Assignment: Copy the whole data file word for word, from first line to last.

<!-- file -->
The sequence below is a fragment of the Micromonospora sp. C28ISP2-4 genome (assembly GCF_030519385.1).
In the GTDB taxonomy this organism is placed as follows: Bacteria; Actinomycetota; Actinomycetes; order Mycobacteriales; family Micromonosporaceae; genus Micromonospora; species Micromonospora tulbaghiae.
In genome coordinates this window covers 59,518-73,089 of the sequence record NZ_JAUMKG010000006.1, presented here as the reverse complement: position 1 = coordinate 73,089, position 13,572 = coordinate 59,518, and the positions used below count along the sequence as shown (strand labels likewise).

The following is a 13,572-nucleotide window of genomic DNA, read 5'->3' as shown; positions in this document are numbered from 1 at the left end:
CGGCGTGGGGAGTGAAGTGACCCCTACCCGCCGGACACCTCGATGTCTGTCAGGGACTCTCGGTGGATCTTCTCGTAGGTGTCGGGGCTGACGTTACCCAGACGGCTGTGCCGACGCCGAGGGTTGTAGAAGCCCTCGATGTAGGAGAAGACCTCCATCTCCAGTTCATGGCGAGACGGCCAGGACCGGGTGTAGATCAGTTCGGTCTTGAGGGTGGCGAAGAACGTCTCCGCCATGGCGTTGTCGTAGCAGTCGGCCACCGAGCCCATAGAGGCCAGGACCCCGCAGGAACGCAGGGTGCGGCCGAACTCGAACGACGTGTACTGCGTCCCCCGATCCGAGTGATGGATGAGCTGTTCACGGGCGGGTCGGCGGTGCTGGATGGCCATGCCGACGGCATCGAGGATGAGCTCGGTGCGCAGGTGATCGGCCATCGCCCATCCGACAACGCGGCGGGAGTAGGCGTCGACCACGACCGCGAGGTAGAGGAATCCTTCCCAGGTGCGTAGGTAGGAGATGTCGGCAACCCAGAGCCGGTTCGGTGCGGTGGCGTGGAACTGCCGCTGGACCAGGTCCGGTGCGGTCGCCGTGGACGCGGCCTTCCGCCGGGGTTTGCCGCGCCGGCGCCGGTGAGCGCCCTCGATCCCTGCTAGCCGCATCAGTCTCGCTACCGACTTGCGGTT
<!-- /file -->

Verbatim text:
The sequence below is a fragment of the Micromonospora sp. C28ISP2-4 genome (assembly GCF_030519385.1).
In the GTDB taxonomy this organism is placed as follows: Bacteria; Actinomycetota; Actinomycetes; order Mycobacteriales; family Micromonosporaceae; genus Micromonospora; species Micromonospora tulbaghiae.
In genome coordinates this window covers 59,518-73,089 of the sequence record NZ_JAUMKG010000006.1, presented here as the reverse complement: position 1 = coordinate 73,089, position 13,572 = coordinate 59,518, and the positions used below count along the sequence as shown (strand labels likewise).

The following is a 13,572-nucleotide window of genomic DNA, read 5'->3' as shown; positions in this document are numbered from 1 at the left end:
CGGCGTGGGGAGTGAAGTGACCCCTACCCGCCGGACACCTCGATGTCTGTCAGGGACTCTCGGTGGATCTTCTCGTAGGTGTCGGGGCTGACGTTACCCAGACGGCTGTGCCGACGCCGAGGGTTGTAGAAGCCCTCGATGTAGGAGAAGACCTCCATCTCCAGTTCATGGCGAGACGGCCAGGACCGGGTGTAGATCAGTTCGGTCTTGAGGGTGGCGAAGAACGTCTCCGCCATGGCGTTGTCGTAGCAGTCGGCCACCGAGCCCATAGAGGCCAGGACCCCGCAGGAACGCAGGGTGCGGCCGAACTCGAACGACGTGTACTGCGTCCCCCGATCCGAGTGATGGATGAGCTGTTCACGGGCGGGTCGGCGGTGCTGGATGGCCATGCCGACGGCATCGAGGATGAGCTCGGTGCGCAGGTGATCGGCCATCGCCCATCCGACAACGCGGCGGGAGTAGGCGTCGACCACGACCGCGAGGTAGAGGAATCCTTCCCAGGTGCGTAGGTAGGAGATGTCGGCAACCCAGAGCCGGTTCGGTGCGGTGGCGTGGAACTGCCGCTGGACCAGGTCCGGTGCGGTCGCCGTGGACGCGGCCTTCCGCCGGGGTTTGCCGCGCCGGCGCCGGTGAGCGCCCTCGATCCCTGCTAGCCGCATCAGTCTCGCTACCGACTTGCGGTT